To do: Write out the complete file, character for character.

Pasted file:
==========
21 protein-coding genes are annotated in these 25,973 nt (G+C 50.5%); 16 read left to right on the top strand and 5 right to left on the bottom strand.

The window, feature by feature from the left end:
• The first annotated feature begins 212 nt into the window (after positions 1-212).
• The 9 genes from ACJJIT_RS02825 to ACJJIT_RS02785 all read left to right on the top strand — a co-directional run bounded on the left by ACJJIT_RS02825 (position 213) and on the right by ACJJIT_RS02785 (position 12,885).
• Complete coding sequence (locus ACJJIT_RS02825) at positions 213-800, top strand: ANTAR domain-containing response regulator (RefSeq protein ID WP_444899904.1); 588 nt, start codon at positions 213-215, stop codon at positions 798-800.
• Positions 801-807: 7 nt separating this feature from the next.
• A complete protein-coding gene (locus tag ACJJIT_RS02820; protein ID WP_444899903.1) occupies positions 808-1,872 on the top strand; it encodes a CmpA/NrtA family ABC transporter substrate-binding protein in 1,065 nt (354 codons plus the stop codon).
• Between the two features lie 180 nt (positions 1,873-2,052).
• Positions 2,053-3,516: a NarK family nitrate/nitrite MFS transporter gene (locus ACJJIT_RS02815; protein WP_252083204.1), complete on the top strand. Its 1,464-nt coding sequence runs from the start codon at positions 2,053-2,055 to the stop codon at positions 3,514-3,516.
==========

21 protein-coding genes are annotated in these 25,973 nt (G+C 50.5%); 16 read left to right on the top strand and 5 right to left on the bottom strand.

The window, feature by feature from the left end:
• The first annotated feature begins 212 nt into the window (after positions 1-212).
• The 9 genes from ACJJIT_RS02825 to ACJJIT_RS02785 all read left to right on the top strand — a co-directional run bounded on the left by ACJJIT_RS02825 (position 213) and on the right by ACJJIT_RS02785 (position 12,885).
• Complete coding sequence (locus ACJJIT_RS02825) at positions 213-800, top strand: ANTAR domain-containing response regulator (RefSeq protein ID WP_444899904.1); 588 nt, start codon at positions 213-215, stop codon at positions 798-800.
• Positions 801-807: 7 nt separating this feature from the next.
• A complete protein-coding gene (locus tag ACJJIT_RS02820; protein ID WP_444899903.1) occupies positions 808-1,872 on the top strand; it encodes a CmpA/NrtA family ABC transporter substrate-binding protein in 1,065 nt (354 codons plus the stop codon).
• Between the two features lie 180 nt (positions 1,873-2,052).
• Positions 2,053-3,516: a NarK family nitrate/nitrite MFS transporter gene (locus ACJJIT_RS02815; protein WP_252083204.1), complete on the top strand. Its 1,464-nt coding sequence runs from the start codon at positions 2,053-2,055 to the stop codon at positions 3,514-3,516.